- Creates a health care directive – Also known as a living will, this legal document outlines medical treatments you do or do not want used to keep you alive. According to Mayo Clinic, a living will may include your wishes regarding tube feeding, the use of a mechanical ventilator, your preferences for organ and tissue donation, and more. While these issues may not be pleasant to consider, thinking about them now could save your loved ones a lot of anguish when making difficult choices.
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A Trust Can Help Ensure a Smooth Transfer of Your Property
You can create a trust to protect your wealth further and ensure it goes into the hands of your chosen beneficiaries. A trust can also help your estate avoid probate and certain taxes.
You may set up a revocable living trust while alive. This places assets into a trust that you can revoke or change during your lifetime. Upon your death, assets in the trust pass directly and immediately to your beneficiaries without going through probate court. If you have minor children, you will need to name a trustee who will hold and administer the trust until they come of age.
Unlike wills, trusts do not deal with any after-death wishes outside of your assets and property. Another key difference is that trusts become effective immediately upon signing, whereas your will does not go into effect until your death or incapacitation. Therefore, you should view wills and trusts as two separate but necessary and related documents.
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What Happens If Your Estate Goes Into Probate?
Probate is the court-supervised process of distributing a deceased party’s assets. The court will distribute property according to state law and make sure the estate pays the deceased’s debts and taxes.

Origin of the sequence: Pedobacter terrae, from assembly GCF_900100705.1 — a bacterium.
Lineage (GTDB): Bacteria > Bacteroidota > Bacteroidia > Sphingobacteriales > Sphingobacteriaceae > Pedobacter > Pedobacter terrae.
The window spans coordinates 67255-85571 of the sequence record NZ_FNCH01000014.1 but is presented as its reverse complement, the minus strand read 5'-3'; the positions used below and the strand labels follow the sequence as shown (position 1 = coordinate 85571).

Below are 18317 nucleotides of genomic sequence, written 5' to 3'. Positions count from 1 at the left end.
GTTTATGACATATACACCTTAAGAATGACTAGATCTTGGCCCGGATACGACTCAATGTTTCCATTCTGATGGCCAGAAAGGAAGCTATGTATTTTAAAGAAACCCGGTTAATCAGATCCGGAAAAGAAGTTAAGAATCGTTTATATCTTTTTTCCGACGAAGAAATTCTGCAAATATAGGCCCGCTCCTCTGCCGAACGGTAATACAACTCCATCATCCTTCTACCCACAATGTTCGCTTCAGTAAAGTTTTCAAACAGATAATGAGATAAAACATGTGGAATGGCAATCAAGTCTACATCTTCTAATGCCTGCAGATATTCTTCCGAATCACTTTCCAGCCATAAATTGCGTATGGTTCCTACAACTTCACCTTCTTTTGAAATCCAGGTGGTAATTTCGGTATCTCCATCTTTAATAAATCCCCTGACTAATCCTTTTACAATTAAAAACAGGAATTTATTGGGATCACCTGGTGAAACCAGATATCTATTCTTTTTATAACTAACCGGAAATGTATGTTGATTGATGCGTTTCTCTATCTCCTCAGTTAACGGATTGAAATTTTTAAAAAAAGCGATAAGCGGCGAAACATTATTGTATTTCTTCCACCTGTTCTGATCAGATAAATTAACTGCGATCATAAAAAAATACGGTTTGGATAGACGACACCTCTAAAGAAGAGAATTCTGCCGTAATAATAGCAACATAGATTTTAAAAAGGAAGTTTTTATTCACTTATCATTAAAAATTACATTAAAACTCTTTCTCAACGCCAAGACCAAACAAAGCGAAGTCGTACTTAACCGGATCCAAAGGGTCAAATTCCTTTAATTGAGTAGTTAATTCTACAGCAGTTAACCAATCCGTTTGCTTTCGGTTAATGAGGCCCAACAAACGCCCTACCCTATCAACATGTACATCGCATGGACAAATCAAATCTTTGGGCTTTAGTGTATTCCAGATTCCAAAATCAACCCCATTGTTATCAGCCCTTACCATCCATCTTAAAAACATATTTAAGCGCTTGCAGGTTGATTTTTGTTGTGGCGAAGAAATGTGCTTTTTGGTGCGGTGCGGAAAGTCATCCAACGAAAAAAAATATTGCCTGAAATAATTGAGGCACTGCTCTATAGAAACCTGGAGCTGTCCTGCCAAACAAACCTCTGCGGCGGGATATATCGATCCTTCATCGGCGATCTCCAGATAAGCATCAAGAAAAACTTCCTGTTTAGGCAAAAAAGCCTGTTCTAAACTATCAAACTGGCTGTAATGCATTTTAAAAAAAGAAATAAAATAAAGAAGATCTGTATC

If your loved one’s estate is in probate, our lawyers can help. Our attorneys can file your case in probate court and assist with:
- Obtaining and distributing life insurance proceeds
- Collecting and securing the deceased’s assets
- Obtaining property appraisals
- Paying debts and taxes
Let Our Gainesville Attorneys Help You Plan Your Estate
You work hard for the things you have, and you want to make sure what you earn in life passes quickly and easily to your loved ones when the time comes. You also want to make sure that your family understands your final wishes regarding your health care.
We understand these are hard questions. Our goal is to provide answers and compassionate legal advice. Our Gainesville wills, trusts, and probate lawyers can:
- Draft your will
- Help you select an executor
- Draft your power of attorney
- Establish guardianship for your minor children
- Place your assets in a trust
- Help you name trustees
- Draft your health care directive (living will)
- Make sure your will and trusts are legally binding
Contact Bogin, Munns & Munns
For more than 40 years, Bogin, Munns & Munns has served the legal needs of clients across Florida. Our award-winning firm includes more than 30 lawyers practicing estate, family, commercial, and personal injury law. For help with your estate planning needs, reach out to our Gainesville office today at (352) 332-7688.
Call or text 855-780-9986 or submit our Consultation Request form today